'Dividend' is explained in detail and with examples in the Investments edition of the Herold Financial Dictionary, which you can get from Amazon in Ebook or Paperback edition.
Dividends represent portions of a company’s earnings that are returned to the investors in the company’s stock. These are typically paid out in cash that is either deposited into the investors’ brokerage accounts or can be reinvested directly into the company’s stock. As an example of a dividend, every share of Phillip Morris pays around 4.5% dividends on the stock price each year.
Investing in dividend paying stocks is a particular passive income investment strategy that is also a cash flow investment. This passive, or cash flow, income means that you collect income just from holding these stock investments. This kind of strategy entails building up a group of blue chip company stocks that pay large dividend yields which add money to your account usually four times per year, on a quarterly basis. Investors in dividends tremendously enjoy watching these routine deposits in cash arrive in either their bank account, brokerage account, or the mail.
Dividend investors who understand this type of investment are looking for a number of different elements in the stocks that they buy. Such dividend stocks should include a high dividend yield. To qualify as high yields, most value investors prefer to see ones that pay more than do the interest rate yields on U.S. Treasuries. Dividend yields can be easily determined. All that you have to do is to take the amount of the dividend and divide it by the price of the stock. So a stock that offers a $2 dividend and costs $40 is paying a five percent dividend yield.
Dividend paying stocks should also feature high dividend coverage. This coverage simply refers to the safety of a dividend, or how likely it is to be reduced or even eliminated. Companies that earn their profits from a large array of businesses are more likely to be able to continue paying their dividends than are companies that make all of their money off of a single business that could be threatened.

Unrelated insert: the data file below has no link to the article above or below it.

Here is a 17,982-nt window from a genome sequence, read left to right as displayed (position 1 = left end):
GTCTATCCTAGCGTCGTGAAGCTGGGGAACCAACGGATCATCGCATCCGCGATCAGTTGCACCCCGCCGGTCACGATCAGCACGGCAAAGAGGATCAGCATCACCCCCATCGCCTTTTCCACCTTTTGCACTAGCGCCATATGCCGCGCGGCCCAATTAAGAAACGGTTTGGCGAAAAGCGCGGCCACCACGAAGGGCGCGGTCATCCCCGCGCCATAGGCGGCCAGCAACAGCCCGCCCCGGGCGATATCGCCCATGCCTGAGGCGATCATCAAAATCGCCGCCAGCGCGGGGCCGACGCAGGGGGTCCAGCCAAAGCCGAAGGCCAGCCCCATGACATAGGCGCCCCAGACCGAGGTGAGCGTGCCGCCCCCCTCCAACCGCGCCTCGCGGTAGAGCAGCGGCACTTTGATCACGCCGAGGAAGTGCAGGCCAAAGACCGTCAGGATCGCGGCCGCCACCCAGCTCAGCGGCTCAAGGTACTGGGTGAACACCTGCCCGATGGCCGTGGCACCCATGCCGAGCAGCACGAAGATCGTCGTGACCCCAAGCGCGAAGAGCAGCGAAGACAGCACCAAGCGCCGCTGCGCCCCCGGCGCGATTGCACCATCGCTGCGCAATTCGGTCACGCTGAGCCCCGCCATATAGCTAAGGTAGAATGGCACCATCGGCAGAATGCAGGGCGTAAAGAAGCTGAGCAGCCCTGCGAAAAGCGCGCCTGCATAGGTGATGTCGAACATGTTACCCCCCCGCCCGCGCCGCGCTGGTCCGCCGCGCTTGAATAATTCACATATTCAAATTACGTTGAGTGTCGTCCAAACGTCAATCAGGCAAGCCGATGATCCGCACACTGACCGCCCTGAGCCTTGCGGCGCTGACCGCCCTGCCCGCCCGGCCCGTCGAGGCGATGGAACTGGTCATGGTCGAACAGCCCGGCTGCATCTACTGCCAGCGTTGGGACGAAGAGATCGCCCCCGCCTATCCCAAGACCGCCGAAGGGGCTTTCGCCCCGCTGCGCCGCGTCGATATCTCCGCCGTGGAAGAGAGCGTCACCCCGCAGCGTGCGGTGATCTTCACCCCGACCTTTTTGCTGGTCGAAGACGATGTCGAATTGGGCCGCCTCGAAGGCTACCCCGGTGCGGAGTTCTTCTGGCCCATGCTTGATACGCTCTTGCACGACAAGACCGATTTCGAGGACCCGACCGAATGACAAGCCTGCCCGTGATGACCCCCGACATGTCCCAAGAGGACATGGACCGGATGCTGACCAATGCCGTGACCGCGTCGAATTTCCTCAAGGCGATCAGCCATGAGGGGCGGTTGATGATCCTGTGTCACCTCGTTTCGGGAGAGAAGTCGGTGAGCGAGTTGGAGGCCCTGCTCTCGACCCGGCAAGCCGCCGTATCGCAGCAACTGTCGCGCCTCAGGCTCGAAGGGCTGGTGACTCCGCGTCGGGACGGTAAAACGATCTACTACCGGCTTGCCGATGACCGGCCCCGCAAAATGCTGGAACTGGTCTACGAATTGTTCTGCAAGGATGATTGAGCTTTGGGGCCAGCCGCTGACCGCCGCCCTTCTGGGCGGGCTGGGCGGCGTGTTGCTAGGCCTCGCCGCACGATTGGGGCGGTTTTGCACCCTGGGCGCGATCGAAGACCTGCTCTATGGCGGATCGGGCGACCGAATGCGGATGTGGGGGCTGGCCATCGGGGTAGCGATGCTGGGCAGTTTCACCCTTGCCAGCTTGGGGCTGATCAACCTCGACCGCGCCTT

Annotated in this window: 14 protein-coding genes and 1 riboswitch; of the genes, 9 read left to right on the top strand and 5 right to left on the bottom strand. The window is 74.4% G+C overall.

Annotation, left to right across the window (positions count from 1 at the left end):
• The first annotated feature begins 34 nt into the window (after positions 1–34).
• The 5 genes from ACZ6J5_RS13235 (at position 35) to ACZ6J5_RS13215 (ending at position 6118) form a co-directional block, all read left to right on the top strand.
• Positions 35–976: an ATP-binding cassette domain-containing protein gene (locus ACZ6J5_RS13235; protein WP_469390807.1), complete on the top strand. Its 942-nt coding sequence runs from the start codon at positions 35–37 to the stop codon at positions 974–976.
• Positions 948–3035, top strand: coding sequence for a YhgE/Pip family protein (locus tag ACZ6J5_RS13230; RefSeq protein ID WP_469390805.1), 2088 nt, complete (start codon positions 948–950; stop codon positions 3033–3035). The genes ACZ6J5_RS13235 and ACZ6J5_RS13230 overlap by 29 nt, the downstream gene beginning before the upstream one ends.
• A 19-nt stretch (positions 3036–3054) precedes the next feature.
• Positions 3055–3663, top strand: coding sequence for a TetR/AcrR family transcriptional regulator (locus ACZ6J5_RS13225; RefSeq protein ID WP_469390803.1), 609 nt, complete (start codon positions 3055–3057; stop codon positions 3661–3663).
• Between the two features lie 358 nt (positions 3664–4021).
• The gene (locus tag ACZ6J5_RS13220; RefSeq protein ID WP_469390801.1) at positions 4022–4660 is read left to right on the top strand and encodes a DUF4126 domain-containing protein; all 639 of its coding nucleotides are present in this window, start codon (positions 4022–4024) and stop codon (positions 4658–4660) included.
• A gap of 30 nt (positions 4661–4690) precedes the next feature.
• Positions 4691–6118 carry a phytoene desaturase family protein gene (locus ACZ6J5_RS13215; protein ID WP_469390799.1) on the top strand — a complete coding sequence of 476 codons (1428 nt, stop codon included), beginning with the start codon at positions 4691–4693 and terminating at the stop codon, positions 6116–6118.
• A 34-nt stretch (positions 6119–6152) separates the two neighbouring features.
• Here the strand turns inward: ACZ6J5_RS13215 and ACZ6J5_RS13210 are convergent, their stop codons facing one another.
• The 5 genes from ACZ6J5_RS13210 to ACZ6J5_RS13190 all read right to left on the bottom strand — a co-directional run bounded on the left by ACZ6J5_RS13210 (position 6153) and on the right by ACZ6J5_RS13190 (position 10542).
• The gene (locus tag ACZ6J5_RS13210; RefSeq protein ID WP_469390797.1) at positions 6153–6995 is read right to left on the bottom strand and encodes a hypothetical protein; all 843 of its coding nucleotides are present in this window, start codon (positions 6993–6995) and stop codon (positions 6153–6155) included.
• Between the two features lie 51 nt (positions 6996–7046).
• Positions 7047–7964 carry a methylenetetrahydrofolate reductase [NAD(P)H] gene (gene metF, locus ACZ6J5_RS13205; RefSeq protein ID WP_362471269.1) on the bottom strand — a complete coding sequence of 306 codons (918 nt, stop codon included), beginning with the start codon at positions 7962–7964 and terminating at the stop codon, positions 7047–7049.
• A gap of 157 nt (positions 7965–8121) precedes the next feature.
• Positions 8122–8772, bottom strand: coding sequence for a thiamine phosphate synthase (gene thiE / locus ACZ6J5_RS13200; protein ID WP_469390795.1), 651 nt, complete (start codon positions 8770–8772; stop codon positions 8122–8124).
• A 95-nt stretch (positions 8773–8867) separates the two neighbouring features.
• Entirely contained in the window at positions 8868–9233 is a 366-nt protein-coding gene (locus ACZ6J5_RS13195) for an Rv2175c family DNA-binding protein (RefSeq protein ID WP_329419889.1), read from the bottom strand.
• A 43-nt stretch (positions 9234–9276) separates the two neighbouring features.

A more tangible way of expressing the coverage lies in how many times the dividend total dollar amount is covered by the corporation’s total earnings. A company with fifty million dollars in profits that pays twenty million in dividends has its dividend covered by two and a half times. Should their profits drop by ten percent or more, they will have no trouble still paying the same dividend amount to shareholders. The dividend payout ratio is another way of measuring this. On the above example it would be forty percent. Dividend investors prefer to see no more than sixty percent of profits given out as dividends, as this could signify that the company lacks future opportunities for growth and expansion.
Qualified dividends are a third element that dividend investors are looking for in their dividend paying stocks. This simply means that stocks that are kept for less than a year do not benefit from lower tax rates on dividends. Since the government is attempting to convince you to become a longer term investor, you should take advantage of these lower tax rates by only buying stocks with qualified dividends that you have held for a full year and more.
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